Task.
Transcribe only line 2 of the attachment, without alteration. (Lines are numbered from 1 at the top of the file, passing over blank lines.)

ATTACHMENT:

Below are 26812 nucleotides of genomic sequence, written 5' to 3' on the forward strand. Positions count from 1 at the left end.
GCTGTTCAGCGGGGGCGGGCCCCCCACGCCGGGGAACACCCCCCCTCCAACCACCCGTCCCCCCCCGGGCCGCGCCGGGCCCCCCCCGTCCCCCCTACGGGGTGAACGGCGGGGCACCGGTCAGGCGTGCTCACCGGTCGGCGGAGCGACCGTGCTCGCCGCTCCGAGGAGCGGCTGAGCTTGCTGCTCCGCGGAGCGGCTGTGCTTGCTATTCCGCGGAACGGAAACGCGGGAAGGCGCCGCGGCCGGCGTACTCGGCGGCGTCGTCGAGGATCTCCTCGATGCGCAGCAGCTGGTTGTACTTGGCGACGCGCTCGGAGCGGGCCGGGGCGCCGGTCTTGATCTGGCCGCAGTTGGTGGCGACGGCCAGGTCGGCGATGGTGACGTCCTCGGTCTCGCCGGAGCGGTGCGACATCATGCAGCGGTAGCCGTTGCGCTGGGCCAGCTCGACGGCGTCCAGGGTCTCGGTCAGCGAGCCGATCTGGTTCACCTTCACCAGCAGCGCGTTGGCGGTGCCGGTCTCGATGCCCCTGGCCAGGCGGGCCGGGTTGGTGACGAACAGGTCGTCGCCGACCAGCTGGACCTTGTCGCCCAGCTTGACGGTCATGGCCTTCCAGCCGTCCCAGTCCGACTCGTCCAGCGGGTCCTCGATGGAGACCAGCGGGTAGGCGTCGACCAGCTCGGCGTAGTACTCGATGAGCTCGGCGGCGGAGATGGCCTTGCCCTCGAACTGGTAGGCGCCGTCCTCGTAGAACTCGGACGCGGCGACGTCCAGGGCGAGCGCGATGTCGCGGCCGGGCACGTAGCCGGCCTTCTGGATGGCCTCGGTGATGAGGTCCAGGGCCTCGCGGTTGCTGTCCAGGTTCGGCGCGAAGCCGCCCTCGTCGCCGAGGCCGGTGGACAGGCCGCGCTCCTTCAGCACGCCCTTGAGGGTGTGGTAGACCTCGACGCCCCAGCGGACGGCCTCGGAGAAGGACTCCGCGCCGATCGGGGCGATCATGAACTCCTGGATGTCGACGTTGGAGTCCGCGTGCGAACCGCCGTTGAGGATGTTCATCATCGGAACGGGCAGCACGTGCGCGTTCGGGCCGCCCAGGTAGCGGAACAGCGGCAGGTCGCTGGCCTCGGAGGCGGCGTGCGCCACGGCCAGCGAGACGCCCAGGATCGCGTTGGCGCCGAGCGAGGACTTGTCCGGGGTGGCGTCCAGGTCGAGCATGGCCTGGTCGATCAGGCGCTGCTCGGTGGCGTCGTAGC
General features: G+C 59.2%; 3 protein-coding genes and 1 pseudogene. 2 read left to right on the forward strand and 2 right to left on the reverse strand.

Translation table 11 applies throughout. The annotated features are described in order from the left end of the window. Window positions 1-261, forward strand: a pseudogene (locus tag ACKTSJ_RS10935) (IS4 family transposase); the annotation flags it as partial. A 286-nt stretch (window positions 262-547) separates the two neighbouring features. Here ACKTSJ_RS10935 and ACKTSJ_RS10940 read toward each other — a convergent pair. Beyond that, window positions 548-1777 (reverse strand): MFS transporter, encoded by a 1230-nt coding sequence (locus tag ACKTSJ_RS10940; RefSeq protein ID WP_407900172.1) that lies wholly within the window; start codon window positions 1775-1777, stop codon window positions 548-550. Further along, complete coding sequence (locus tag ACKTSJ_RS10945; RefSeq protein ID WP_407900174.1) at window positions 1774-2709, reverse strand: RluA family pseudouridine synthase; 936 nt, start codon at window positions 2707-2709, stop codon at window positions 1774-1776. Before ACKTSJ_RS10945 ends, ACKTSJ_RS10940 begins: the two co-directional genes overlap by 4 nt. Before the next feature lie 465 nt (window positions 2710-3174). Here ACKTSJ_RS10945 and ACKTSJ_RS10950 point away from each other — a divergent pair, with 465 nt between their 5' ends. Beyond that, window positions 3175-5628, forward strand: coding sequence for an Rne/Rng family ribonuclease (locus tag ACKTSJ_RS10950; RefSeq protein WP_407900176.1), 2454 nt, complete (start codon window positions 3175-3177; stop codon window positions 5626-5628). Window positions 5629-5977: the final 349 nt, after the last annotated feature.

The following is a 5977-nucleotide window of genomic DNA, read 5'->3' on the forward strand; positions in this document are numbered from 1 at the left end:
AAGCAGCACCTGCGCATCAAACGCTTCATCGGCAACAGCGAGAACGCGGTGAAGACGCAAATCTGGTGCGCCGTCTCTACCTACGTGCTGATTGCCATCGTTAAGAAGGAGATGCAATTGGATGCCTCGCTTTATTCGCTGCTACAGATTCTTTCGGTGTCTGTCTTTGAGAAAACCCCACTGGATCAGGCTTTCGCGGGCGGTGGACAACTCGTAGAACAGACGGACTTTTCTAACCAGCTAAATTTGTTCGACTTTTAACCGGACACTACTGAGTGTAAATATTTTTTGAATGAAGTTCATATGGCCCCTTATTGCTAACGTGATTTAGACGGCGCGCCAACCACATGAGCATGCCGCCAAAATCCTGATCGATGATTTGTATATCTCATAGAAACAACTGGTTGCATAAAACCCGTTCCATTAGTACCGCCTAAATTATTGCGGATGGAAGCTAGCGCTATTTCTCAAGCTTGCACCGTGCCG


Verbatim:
GCTGTTCAGCGGGGGCGGGCCCCCCACGCCGGGGAACACCCCCCCTCCAACCACCCGTCCCCCCCCGGGCCGCGCCGGGCCCCCCCCGTCCCCCCTACGGGGTGAACGGCGGGGCACCGGTCAGGCGTGCTCACCGGTCGGCGGAGCGACCGTGCTCGCCGCTCCGAGGAGCGGCTGAGCTTGCTGCTCCGCGGAGCGGCTGTGCTTGCTATTCCGCGGAACGGAAACGCGGGAAGGCGCCGCGGCCGGCGTACTCGGCGGCGTCGTCGAGGATCTCCTCGATGCGCAGCAGCTGGTTGTACTTGGCGACGCGCTCGGAGCGGGCCGGGGCGCCGGTCTTGATCTGGCCGCAGTTGGTGGCGACGGCCAGGTCGGCGATGGTGACGTCCTCGGTCTCGCCGGAGCGGTGCGACATCATGCAGCGGTAGCCGTTGCGCTGGGCCAGCTCGACGGCGTCCAGGGTCTCGGTCAGCGAGCCGATCTGGTTCACCTTCACCAGCAGCGCGTTGGCGGTGCCGGTCTCGATGCCCCTGGCCAGGCGGGCCGGGTTGGTGACGAACAGGTCGTCGCCGACCAGCTGGACCTTGTCGCCCAGCTTGACGGTCATGGCCTTCCAGCCGTCCCAGTCCGACTCGTCCAGCGGGTCCTCGATGGAGACCAGCGGGTAGGCGTCGACCAGCTCGGCGTAGTACTCGATGAGCTCGGCGGCGGAGATGGCCTTGCCCTCGAACTGGTAGGCGCCGTCCTCGTAGAACTCGGACGCGGCGACGTCCAGGGCGAGCGCGATGTCGCGGCCGGGCACGTAGCCGGCCTTCTGGATGGCCTCGGTGATGAGGTCCAGGGCCTCGCGGTTGCTGTCCAGGTTCGGCGCGAAGCCGCCCTCGTCGCCGAGGCCGGTGGACAGGCCGCGCTCCTTCAGCACGCCCTTGAGGGTGTGGTAGACCTCGACGCCCCAGCGGACGGCCTCGGAGAAGGACTCCGCGCCGATCGGGGCGATCATGAACTCCTGGATGTCGACGTTGGAGTCCGCGTGCGAACCGCCGTTGAGGATGTTCATCATCGGAACGGGCAGCACGTGCGCGTTCGGGCCGCCCAGGTAGCGGAACAGCGGCAGGTCGCTGGCCTCGGAGGCGGCGTGCGCCACGGCCAGCGAGACGCCCAGGATCGCGTTGGCGCCGAGCGAGGACTTGTCCGGGGTGGCGTCCAGGTCGAGCATGGCCTGGTCGATCAGGCGCTGCTCGGTGGCGTCGTAGC